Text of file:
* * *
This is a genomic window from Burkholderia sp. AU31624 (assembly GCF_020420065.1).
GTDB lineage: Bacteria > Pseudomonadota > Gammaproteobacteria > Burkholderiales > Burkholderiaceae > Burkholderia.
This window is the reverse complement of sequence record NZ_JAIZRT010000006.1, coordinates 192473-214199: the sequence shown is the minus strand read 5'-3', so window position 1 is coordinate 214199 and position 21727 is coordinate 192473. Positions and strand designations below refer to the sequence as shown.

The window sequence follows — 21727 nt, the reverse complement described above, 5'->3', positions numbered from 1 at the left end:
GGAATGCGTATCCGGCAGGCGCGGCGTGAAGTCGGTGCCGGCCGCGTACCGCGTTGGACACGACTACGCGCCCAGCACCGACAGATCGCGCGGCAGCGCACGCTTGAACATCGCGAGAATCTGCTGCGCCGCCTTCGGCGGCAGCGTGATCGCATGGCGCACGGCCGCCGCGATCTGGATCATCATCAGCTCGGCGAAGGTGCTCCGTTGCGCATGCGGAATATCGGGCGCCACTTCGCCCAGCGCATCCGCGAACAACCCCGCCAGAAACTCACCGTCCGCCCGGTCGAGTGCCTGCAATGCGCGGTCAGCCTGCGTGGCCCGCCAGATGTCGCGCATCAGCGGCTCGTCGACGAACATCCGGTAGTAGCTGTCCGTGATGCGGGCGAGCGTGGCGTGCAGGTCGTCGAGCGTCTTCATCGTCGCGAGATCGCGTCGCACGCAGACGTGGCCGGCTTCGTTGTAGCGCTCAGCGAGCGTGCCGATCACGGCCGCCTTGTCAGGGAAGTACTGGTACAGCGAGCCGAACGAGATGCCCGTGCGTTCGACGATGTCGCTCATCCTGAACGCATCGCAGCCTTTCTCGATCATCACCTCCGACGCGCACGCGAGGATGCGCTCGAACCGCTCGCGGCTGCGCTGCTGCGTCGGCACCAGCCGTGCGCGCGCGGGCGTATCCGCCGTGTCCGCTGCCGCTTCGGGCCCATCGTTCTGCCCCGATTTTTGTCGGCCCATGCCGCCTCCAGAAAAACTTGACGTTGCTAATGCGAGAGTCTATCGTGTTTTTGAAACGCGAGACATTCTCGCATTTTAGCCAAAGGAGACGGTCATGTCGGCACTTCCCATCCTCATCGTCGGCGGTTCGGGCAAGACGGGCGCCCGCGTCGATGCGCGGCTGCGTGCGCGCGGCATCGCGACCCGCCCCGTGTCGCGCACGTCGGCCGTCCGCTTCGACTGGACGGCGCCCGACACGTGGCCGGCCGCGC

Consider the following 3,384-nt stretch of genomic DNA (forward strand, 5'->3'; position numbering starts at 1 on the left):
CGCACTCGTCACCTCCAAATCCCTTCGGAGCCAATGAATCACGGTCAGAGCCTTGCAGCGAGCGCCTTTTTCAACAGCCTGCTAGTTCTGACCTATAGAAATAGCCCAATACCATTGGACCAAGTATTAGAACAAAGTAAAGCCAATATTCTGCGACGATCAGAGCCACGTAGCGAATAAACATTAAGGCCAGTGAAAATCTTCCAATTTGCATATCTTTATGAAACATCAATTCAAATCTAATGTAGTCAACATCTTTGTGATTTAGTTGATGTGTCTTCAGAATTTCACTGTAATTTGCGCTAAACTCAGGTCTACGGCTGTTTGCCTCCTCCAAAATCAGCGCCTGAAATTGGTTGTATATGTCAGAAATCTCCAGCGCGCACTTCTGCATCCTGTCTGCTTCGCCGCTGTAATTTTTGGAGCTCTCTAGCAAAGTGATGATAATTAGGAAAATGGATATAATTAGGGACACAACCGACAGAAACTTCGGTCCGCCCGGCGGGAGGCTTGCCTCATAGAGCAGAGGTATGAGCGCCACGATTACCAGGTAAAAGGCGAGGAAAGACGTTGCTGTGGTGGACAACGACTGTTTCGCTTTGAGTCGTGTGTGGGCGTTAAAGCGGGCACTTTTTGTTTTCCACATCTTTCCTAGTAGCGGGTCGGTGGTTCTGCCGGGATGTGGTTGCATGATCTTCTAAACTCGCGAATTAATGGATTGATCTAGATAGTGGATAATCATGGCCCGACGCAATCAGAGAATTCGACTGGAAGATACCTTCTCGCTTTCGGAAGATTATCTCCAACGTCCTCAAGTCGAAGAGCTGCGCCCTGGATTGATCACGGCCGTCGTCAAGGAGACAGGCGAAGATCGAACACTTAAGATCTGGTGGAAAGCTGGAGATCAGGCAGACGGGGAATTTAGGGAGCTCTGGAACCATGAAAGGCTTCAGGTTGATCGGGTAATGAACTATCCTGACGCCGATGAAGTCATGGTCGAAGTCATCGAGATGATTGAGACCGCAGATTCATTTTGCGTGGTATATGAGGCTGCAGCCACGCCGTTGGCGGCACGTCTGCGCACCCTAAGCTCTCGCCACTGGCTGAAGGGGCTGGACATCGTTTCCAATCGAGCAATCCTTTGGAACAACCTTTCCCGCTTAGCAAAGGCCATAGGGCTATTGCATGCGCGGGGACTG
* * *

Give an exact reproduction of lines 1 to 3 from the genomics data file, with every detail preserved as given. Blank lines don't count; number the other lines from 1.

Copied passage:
This is a genomic window from Burkholderia sp. AU31624 (assembly GCF_020420065.1).
GTDB lineage: Bacteria > Pseudomonadota > Gammaproteobacteria > Burkholderiales > Burkholderiaceae > Burkholderia.
This window is the reverse complement of sequence record NZ_JAIZRT010000006.1, coordinates 192473-214199: the sequence shown is the minus strand read 5'-3', so window position 1 is coordinate 214199 and position 21727 is coordinate 192473. Positions and strand designations below refer to the sequence as shown.